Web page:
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The Orioles catcher who tried not to knuckle under


True, the late Hoyt Wilhelm had a knuckleball that tied hitters in knots. But they weren't the only ones who hated seeing those things coming at them from the pitcher's mound.

After all, the knuckler is a pitch known for the unknowable; the key to its allure (and Wilhelm's success) lay in its unpredictability. You never knew where it was going -- that was true for the hitter, but it was just as true for the poor catcher.

"Yeah, it was tough," admits Gus Triandos, Wilhelm's battery mate for most of the pitcher's five-season stint with the Orioles, from 1958 to 1962. "The more you caught it, the worse you got. It wore you out."

It made quite the pair of Wilhelm and Triandos. Images of Wilhelm soft-tossing that erratic sphere toward the plate, and Triandos darting his catcher's mitt this way and that, trying to flag it down, are a part of team lore. The link between the two became even stronger earlier this year, when the knuckleballer joined his catcher in the Orioles Hall of Fame. The induction ceremony was held Aug. 18, just five days before Wilhelm died of heart failure at age 79.

Triandos, now 72 and running a mail-delivery business in San Jose, Calif., admits he never liked catching Wilhelm's floater. "No one can say they enjoyed catching something like that," he says. "Some people think every time he threw it, you ran back to the backstop to get it. It wasn't that bad. You'd catch most ... but the ones that you missed, always seemed to happen at bad times."

Things got so bad, in fact, that Orioles manager Paul Richards once turned equipment designer in his continuing effort to keep Wilhelm's pitches and Triandos' catcher's mitt acquainted. His solution: a bigger mitt, one that looked more like a waiter's serving tray than a piece of baseball equipment.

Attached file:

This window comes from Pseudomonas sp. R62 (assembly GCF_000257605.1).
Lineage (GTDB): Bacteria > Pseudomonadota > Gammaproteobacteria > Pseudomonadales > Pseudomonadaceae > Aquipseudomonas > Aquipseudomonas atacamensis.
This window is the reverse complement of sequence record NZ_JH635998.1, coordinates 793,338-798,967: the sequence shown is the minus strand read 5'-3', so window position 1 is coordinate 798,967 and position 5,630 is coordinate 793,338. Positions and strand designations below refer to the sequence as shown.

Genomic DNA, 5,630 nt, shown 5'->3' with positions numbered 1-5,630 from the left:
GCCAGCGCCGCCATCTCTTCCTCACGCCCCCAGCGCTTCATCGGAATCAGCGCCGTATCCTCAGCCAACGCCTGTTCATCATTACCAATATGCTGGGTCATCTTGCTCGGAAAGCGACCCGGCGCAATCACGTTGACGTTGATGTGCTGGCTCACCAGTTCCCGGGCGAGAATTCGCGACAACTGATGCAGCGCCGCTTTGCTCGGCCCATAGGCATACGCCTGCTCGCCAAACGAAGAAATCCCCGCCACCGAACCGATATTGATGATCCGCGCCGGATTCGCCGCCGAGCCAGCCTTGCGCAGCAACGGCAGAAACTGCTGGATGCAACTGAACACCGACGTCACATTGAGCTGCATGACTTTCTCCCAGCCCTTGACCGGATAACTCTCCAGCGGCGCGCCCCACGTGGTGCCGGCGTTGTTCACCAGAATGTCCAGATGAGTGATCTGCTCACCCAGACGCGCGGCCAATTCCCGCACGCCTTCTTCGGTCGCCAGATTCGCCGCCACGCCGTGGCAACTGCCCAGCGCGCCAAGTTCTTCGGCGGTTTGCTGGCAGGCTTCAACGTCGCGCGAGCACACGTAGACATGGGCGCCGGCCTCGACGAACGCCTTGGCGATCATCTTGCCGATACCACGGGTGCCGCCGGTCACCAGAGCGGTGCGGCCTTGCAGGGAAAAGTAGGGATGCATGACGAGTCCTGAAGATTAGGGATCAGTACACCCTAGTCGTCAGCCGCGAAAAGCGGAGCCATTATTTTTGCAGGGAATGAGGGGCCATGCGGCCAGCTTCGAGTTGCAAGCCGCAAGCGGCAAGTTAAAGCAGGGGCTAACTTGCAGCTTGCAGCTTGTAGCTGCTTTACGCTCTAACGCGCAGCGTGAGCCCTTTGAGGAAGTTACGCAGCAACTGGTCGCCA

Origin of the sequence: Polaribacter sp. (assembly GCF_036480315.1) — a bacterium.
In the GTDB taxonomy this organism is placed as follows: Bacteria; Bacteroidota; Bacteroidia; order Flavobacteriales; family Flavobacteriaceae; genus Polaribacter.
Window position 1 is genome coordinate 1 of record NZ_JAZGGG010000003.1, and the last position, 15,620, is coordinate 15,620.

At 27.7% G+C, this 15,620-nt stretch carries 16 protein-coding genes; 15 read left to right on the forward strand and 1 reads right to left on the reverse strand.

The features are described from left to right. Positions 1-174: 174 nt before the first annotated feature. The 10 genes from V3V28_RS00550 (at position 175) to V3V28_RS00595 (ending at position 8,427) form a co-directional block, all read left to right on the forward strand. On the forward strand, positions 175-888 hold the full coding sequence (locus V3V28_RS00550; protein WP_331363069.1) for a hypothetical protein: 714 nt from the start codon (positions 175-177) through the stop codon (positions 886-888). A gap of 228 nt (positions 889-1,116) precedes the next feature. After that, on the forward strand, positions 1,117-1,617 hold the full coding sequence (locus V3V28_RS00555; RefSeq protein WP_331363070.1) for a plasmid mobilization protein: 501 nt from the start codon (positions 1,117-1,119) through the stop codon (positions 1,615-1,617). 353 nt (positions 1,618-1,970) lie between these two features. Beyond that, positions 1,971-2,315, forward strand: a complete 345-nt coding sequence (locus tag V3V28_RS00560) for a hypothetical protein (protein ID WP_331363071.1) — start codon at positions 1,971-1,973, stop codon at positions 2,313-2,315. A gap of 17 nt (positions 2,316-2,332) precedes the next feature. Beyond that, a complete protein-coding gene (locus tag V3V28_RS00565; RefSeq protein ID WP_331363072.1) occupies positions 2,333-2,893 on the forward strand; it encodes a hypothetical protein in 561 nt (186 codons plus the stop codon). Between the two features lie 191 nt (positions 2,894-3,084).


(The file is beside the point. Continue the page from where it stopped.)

"It was very large," remembers Triandos. "It didn't solve the problem, it just helped it. I think it made a bigger newspaper story than it made a help."

And only a temporary help at that: By the next season, Triandos remembers, baseball had new rules governing the size of a catcher's mitt. The Richards special was decidedly too big. (A replica mitt is on display in the team's executive offices at Camden Yards.)

And so it was back to chasing those wayward knucklers for the Orioles' catchers; no way Wilhelm was going to stop throwing it. "I'd say he threw it 99 percent of the time," Triandos says. "With guys like Mantle, those big hitters, even with three balls, he'd throw a knuckleball."

Sometimes, that forced a man to take matters into his own hands. When Wilhelm threw his no-hitter against the Yankees in September 1958 (against a lineup that included future Hall of Famers Mickey Mantle, Yogi Berra and Enos Slaughter), the final score was 1-0. The only run was a Triandos homer in the eighth inning -- his 30th of the season, tying an American League record for catchers.

Big Gus, who was such a popular player with the Orioles that he even had a street in Timonium named for him, recalls the no-hitter with a chuckle.

"The joke was," he says, "that I didn't want to catch the knuckleball anymore -- that's why I hit the home run."

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